Kenyan suspect in religious cult deaths dies in custody after hunger strike

MOMBASA, Kenya (Reuters) – A Kenyan accused of involvement in the deaths of hundreds of members of a starvation cult has died after a 10-day hunger strike in police custody, a prosecutor said on Wednesday.

Joseph Buyuka was among 30 people, including self-styled pastor Paul Mackenzie of Good News International Church, in custody over the deaths of 337 followers of the church.

“The police believe that these individuals… played significant roles in the offences leading to the deaths and illegal disposal of bodies in Shakahola (forest),” court papers said of Buyuka and four others arrested with him.

Authorities have exhumed most of the bodies from the forest in southeast Kenya since April.

Jami Yamina, senior prosecution counsel, said Buyuka had died two days ago at a hospital in Malindi, about 116 km (72 miles) from the port city of Mombasa where he had been taken from a nearby prison.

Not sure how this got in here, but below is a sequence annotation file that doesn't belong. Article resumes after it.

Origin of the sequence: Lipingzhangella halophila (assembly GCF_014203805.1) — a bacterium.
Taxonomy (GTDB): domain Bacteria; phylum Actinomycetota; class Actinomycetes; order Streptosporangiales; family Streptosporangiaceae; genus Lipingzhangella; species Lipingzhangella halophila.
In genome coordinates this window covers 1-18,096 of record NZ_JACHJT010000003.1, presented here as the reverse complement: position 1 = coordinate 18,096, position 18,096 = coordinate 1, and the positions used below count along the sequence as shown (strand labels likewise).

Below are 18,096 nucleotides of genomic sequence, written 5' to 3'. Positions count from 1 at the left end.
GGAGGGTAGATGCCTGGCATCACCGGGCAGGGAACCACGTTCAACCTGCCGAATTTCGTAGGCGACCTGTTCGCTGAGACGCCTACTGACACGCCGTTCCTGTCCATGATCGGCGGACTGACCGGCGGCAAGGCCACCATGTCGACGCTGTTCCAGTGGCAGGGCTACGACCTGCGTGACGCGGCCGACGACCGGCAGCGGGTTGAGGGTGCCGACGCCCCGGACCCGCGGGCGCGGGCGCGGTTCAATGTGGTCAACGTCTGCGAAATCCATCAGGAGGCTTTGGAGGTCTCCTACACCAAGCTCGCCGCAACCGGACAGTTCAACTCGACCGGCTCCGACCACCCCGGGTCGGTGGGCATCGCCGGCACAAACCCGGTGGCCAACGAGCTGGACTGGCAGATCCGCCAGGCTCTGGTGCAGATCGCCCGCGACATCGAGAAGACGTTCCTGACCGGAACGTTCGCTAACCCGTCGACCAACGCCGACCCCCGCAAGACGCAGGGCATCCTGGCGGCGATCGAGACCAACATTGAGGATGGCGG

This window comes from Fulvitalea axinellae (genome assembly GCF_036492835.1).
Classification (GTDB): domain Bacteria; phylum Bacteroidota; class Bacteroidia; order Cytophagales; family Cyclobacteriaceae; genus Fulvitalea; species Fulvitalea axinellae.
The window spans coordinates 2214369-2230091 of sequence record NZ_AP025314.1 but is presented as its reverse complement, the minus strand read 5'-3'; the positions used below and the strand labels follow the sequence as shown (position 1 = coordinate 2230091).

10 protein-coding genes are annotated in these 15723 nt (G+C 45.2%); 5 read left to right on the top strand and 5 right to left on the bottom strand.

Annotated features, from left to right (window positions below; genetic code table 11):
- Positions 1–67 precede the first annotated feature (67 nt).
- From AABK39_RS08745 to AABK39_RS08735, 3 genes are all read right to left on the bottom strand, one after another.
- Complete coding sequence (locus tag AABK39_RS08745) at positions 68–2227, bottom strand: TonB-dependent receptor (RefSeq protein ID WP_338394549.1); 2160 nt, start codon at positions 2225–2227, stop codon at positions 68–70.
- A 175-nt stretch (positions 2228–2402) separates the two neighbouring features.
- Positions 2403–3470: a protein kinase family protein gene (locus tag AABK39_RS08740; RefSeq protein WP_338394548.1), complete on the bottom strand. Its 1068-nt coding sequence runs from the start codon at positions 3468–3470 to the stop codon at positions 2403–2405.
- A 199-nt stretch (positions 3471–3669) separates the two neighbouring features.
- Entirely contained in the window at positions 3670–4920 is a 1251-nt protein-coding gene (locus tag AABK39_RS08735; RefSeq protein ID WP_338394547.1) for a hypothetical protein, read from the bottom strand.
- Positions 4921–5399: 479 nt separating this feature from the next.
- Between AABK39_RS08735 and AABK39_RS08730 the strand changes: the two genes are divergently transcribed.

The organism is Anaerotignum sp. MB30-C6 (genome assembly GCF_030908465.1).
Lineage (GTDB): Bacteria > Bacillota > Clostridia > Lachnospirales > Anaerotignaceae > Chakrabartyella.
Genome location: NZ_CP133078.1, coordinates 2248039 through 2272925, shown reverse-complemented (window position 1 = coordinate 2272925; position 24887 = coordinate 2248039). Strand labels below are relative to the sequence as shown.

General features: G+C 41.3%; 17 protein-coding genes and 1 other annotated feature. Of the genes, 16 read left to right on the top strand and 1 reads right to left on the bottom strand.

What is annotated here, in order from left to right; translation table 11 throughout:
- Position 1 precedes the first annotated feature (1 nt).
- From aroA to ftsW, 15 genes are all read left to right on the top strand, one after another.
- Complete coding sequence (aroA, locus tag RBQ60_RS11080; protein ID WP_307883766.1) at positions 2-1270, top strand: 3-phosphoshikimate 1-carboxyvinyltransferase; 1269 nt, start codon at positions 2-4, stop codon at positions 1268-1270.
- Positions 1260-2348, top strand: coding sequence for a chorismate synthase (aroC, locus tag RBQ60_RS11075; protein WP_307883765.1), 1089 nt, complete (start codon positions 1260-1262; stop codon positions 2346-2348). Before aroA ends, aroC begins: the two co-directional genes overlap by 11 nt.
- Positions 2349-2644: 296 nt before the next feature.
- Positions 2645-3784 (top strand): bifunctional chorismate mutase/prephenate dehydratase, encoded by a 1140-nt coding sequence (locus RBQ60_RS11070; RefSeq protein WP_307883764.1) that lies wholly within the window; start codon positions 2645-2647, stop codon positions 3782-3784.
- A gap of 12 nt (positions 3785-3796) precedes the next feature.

“He died …(due to) … complications from hunger strike and starvation, but we will await postmortem report,” Yamina told a court in Mombasa.

“Two other suspects … have also been taken ill. Police believe it is related to their hunger strike.”

Mackenzie is accused of ordering his followers to starve their children and themselves to death so they could reach heaven before the end of the world.

He handed himself over to police in April and was denied bail last month. The other suspects were arrested later after authorities started the exhumations.

He and the others have not yet been required to enter a plea.

Interior Minister Kithure Kindiki had expressed concern in May that some of Mackenzie’s rescued followers were refusing food. One of them had died, he said at the time.

(Writing by George Obulutsa; Editing by Bhargav Acharya and Andrew Cawthorne)